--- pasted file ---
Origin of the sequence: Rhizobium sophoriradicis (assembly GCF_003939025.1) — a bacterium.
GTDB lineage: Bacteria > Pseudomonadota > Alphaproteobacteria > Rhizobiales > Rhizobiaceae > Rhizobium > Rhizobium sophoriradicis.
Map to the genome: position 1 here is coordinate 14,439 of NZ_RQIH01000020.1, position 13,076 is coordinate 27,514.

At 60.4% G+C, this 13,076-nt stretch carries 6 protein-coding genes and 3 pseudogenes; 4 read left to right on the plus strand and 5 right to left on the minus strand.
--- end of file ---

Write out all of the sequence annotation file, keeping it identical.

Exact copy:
Origin of the sequence: Rhizobium sophoriradicis (assembly GCF_003939025.1) — a bacterium.
GTDB lineage: Bacteria > Pseudomonadota > Alphaproteobacteria > Rhizobiales > Rhizobiaceae > Rhizobium > Rhizobium sophoriradicis.
Map to the genome: position 1 here is coordinate 14,439 of NZ_RQIH01000020.1, position 13,076 is coordinate 27,514.

At 60.4% G+C, this 13,076-nt stretch carries 6 protein-coding genes and 3 pseudogenes; 4 read left to right on the plus strand and 5 right to left on the minus strand.